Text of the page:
And the agency’s recent 134-page report, the National Drug Threat Assessment Summary, confirms some of the DEA’s 420-oriented Internet search history.
“Social media reflects how younger people perceive marijuana use as evidenced by various Internet searches that demonstrate minors using marijuana publicly and with impunity,” the new report reads. “Social media users of all ages, but primarily younger individuals, have posted hundreds of thousands of photos of themselves with marijuana products on various social media sites; these photos are associated with hashtags that represent marijuana (e.g. #420, #710, #BHO, #dabs).”
The DEA said that around 1,200 new photos and videos tagged with a #BHO hashtag were posted to Instagram each day in 2014. The DEA’s definition for BHO (butane hash oil) is decent — “a slang term for marijuana concentrates” — but it’s not as thorough as our definition in The Definitive Cannabis Lexicon.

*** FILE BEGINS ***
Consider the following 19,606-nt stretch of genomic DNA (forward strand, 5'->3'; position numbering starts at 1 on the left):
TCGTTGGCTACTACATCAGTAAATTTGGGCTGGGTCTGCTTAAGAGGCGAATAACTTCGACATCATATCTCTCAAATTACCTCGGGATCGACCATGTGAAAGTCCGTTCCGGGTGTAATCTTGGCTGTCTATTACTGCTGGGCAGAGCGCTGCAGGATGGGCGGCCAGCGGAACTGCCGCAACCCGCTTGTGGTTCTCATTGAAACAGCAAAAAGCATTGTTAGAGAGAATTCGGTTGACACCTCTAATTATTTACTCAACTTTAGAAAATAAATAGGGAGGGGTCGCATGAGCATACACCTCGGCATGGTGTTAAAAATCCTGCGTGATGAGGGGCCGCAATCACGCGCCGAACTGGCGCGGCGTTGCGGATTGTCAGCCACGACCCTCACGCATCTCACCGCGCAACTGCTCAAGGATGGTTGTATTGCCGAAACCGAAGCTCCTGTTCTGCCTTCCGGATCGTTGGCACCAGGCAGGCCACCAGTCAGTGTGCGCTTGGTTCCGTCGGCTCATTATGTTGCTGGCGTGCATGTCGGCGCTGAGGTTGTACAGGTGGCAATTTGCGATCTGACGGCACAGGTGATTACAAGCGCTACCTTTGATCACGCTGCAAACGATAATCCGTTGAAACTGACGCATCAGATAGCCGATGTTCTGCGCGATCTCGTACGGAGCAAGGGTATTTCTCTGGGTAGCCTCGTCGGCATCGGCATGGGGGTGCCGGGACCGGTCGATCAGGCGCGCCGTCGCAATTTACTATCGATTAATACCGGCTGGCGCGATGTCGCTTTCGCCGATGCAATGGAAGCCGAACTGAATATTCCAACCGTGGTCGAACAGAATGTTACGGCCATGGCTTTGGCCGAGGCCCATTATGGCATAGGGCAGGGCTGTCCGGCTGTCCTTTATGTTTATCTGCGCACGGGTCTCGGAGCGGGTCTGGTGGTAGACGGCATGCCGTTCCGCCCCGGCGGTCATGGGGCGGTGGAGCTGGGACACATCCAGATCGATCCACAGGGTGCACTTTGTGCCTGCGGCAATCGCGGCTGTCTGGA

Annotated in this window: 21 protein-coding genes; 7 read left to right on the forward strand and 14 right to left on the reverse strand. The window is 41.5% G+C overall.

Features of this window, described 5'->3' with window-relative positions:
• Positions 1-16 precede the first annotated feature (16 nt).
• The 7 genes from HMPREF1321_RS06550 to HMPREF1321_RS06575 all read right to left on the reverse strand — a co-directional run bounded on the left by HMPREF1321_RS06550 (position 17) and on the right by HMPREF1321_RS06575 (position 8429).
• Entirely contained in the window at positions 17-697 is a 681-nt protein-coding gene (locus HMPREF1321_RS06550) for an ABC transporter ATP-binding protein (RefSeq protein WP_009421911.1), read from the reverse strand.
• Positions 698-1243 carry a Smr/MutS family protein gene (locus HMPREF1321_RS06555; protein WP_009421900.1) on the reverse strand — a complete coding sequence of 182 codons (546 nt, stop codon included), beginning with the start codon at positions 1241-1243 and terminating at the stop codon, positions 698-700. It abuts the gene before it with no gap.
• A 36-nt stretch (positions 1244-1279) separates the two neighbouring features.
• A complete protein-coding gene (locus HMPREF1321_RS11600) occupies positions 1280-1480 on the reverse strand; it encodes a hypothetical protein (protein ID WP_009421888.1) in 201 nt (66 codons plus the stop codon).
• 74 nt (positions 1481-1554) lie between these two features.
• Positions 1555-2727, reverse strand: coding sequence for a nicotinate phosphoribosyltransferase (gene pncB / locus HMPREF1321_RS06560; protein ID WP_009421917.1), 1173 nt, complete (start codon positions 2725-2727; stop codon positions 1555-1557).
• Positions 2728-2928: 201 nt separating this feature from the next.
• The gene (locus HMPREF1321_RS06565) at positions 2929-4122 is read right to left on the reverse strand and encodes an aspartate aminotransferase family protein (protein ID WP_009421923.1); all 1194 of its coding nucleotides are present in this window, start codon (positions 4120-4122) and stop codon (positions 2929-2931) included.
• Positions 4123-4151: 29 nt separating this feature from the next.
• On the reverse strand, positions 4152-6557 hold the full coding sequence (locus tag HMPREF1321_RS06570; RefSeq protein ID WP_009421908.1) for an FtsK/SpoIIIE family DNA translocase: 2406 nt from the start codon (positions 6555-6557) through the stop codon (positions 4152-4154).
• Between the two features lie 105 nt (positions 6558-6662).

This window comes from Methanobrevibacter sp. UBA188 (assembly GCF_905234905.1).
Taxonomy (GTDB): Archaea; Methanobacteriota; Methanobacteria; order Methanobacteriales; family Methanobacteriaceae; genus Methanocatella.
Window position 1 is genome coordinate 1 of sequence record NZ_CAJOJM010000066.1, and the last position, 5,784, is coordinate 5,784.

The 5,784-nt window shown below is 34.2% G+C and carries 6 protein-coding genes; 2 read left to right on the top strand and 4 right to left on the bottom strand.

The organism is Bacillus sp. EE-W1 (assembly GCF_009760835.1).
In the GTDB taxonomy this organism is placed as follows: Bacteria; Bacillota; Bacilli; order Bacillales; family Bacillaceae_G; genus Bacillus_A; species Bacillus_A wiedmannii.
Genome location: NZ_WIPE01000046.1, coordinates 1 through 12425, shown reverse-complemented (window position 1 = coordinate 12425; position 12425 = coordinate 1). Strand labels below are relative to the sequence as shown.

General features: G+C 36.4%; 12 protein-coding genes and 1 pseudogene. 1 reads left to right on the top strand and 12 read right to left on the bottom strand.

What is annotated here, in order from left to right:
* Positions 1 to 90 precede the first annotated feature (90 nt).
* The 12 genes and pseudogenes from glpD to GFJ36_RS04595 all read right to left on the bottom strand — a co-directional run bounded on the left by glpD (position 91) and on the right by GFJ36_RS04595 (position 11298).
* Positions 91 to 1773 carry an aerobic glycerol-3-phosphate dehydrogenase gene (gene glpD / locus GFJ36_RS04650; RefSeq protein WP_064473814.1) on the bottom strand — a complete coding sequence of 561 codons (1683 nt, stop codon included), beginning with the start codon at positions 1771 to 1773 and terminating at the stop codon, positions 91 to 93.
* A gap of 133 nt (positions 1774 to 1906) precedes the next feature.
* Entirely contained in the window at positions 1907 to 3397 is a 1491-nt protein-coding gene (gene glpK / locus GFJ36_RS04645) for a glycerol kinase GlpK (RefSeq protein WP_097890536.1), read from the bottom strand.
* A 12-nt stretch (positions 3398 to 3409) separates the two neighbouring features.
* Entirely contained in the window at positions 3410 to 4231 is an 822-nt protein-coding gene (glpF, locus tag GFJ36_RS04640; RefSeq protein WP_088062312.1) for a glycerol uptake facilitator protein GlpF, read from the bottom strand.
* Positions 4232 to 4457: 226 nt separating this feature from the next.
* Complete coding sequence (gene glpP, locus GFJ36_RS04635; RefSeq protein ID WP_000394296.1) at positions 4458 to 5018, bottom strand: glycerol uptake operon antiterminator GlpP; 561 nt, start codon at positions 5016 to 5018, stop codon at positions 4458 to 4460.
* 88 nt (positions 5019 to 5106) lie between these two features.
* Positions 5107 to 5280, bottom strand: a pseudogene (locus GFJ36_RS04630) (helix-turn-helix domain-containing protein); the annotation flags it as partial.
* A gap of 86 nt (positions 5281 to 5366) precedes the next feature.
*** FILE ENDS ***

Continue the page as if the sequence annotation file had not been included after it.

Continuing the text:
And this is where things get loud.
“In November 2014,” the DEA’s report continues, “after the success of a popular online challenge, another social media challenge was issued for people to post photos and videos of themselves using marijuana in public places with the corresponding hashtag #loudchallenge. In response to the challenge, people have posted videos of themselves using marijuana in restaurants, in airports, on public transportation, and in classrooms.”
Some semi-related questions:
Is it ever legal to buy or sell marijuana on Craigslist (and other similar sites)? Answer.
Can I legally post photos of my pot plants online? Answer.
The 15 most intriguing questions our readers asked this year — right here.
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